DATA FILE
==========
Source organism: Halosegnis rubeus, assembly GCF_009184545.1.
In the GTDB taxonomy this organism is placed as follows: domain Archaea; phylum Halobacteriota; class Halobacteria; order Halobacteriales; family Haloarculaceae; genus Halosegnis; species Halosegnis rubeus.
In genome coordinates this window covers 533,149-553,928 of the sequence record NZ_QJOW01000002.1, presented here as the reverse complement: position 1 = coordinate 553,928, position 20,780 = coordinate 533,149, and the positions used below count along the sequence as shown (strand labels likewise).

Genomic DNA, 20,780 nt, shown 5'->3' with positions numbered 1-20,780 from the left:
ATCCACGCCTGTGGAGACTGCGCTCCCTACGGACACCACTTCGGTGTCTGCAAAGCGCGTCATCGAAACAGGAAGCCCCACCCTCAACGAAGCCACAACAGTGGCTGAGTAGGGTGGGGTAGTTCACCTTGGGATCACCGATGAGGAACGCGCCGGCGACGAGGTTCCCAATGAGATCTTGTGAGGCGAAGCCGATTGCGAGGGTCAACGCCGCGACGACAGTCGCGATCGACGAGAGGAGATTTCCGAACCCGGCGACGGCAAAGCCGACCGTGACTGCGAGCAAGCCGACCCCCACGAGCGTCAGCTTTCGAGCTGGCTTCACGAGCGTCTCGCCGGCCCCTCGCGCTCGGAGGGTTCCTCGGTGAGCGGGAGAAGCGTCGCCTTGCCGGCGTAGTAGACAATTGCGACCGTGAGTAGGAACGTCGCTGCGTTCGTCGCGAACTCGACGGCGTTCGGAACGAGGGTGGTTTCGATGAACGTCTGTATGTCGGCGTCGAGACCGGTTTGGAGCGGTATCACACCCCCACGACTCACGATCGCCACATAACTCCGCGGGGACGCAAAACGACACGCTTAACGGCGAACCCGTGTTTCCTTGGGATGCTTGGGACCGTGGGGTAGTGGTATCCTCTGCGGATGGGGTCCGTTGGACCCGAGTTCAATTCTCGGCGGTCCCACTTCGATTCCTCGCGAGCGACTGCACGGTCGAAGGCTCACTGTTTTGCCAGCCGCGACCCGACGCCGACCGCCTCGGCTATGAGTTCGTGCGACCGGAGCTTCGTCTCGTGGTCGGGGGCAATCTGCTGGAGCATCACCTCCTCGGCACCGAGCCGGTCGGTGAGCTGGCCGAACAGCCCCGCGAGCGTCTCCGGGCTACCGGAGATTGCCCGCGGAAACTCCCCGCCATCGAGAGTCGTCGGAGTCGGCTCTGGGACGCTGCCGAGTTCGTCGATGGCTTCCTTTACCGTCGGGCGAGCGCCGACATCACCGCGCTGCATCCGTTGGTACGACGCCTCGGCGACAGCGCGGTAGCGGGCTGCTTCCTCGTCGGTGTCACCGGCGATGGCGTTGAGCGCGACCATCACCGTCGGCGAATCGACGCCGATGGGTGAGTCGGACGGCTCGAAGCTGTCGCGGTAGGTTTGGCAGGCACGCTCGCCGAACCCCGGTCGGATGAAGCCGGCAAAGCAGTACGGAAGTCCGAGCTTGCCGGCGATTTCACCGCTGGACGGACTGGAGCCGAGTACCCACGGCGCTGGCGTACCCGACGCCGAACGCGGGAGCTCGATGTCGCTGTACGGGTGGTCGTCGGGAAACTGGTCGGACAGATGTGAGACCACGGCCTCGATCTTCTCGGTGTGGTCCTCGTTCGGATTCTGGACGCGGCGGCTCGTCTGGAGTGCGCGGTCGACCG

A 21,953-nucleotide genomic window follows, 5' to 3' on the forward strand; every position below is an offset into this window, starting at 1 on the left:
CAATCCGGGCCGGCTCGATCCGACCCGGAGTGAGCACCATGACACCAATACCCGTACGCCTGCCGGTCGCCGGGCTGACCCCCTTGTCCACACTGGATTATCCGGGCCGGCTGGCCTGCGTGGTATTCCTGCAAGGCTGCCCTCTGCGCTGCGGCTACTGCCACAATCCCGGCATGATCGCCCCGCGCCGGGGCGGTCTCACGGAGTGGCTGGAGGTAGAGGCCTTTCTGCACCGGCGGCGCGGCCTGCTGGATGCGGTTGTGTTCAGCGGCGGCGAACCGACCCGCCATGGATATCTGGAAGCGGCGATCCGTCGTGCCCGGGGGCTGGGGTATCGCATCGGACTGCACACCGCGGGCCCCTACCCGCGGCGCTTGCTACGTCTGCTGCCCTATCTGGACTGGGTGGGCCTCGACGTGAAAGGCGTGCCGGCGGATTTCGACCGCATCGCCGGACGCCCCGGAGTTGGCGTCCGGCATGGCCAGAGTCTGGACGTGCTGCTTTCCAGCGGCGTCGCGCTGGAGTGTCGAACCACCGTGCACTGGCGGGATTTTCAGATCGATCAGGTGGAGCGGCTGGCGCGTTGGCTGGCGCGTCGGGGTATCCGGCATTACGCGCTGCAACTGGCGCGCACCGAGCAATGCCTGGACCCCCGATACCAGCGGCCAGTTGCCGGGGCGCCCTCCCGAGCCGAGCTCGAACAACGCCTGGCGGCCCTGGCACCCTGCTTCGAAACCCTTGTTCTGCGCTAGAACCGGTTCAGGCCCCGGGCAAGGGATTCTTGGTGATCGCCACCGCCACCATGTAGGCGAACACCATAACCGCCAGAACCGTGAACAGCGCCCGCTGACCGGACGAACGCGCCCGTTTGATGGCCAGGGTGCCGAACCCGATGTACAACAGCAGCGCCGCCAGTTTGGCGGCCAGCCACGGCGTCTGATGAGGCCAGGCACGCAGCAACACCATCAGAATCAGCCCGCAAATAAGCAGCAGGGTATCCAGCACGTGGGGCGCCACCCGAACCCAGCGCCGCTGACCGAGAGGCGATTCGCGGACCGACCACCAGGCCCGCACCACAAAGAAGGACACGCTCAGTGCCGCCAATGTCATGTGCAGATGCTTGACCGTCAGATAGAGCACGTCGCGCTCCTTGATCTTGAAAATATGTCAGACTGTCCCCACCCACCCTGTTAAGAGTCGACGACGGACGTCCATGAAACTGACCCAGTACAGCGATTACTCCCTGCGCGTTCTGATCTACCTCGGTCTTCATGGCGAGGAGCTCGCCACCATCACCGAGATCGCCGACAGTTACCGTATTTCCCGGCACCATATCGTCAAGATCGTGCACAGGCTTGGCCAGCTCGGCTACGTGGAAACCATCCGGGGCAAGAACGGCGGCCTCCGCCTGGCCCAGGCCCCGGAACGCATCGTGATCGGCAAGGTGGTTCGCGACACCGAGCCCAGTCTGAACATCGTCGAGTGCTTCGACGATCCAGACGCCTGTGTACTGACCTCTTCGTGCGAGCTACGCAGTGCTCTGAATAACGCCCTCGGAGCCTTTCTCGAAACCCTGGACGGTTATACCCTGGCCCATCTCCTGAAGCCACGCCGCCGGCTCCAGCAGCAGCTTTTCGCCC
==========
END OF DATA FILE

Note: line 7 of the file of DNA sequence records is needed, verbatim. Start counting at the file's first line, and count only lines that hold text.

CAATCCGGGCCGGCTCGATCCGACCCGGAGTGAGCACCATGACACCAATACCCGTACGCCTGCCGGTCGCCGGGCTGACCCCCTTGTCCACACTGGATTATCCGGGCCGGCTGGCCTGCGTGGTATTCCTGCAAGGCTGCCCTCTGCGCTGCGGCTACTGCCACAATCCCGGCATGATCGCCCCGCGCCGGGGCGGTCTCACGGAGTGGCTGGAGGTAGAGGCCTTTCTGCACCGGCGGCGCGGCCTGCTGGATGCGGTTGTGTTCAGCGGCGGCGAACCGACCCGCCATGGATATCTGGAAGCGGCGATCCGTCGTGCCCGGGGGCTGGGGTATCGCATCGGACTGCACACCGCGGGCCCCTACCCGCGGCGCTTGCTACGTCTGCTGCCCTATCTGGACTGGGTGGGCCTCGACGTGAAAGGCGTGCCGGCGGATTTCGACCGCATCGCCGGACGCCCCGGAGTTGGCGTCCGGCATGGCCAGAGTCTGGACGTGCTGCTTTCCAGCGGCGTCGCGCTGGAGTGTCGAACCACCGTGCACTGGCGGGATTTTCAGATCGATCAGGTGGAGCGGCTGGCGCGTTGGCTGGCGCGTCGGGGTATCCGGCATTACGCGCTGCAACTGGCGCGCACCGAGCAATGCCTGGACCCCCGATACCAGCGGCCAGTTGCCGGGGCGCCCTCCCGAGCCGAGCTCGAACAACGCCTGGCGGCCCTGGCACCCTGCTTCGAAACCCTTGTTCTGCGCTAGAACCGGTTCAGGCCCCGGGCAAGGGATTCTTGGTGATCGCCACCGCCACCATGTAGGCGAACACCATAACCGCCAGAACCGTGAACAGCGCCCGCTGACCGGACGAACGCGCCCGTTTGATGGCCAGGGTGCCGAACCCGATGTACAACAGCAGCGCCGCCAGTTTGGCGGCCAGCCACGGCGTCTGATGAGGCCAGGCACGCAGCAACACCATCAGAATCAGCCCGCAAATAAGCAGCAGGGTATCCAGCACGTGGGGCGCCACCCGAACCCAGCGCCGCTGACCGAGAGGCGATTCGCGGACCGACCACCAGGCCCGCACCACAAAGAAGGACACGCTCAGTGCCGCCAATGTCATGTGCAGATGCTTGACCGTCAGATAGAGCACGTCGCGCTCCTTGATCTTGAAAATATGTCAGACTGTCCCCACCCACCCTGTTAAGAGTCGACGACGGACGTCCATGAAACTGACCCAGTACAGCGATTACTCCCTGCGCGTTCTGATCTACCTCGGTCTTCATGGCGAGGAGCTCGCCACCATCACCGAGATCGCCGACAGTTACCGTATTTCCCGGCACCATATCGTCAAGATCGTGCACAGGCTTGGCCAGCTCGGCTACGTGGAAACCATCCGGGGCAAGAACGGCGGCCTCCGCCTGGCCCAGGCCCCGGAACGCATCGTGATCGGCAAGGTGGTTCGCGACACCGAGCCCAGTCTGAACATCGTCGAGTGCTTCGACGATCCAGACGCCTGTGTACTGACCTCTTCGTGCGAGCTACGCAGTGCTCTGAATAACGCCCTCGGAGCCTTTCTCGAAACCCTGGACGGTTATACCCTGGCCCATCTCCTGAAGCCACGCCGCCGGCTCCAGCAGCAGCTTTTCGCCC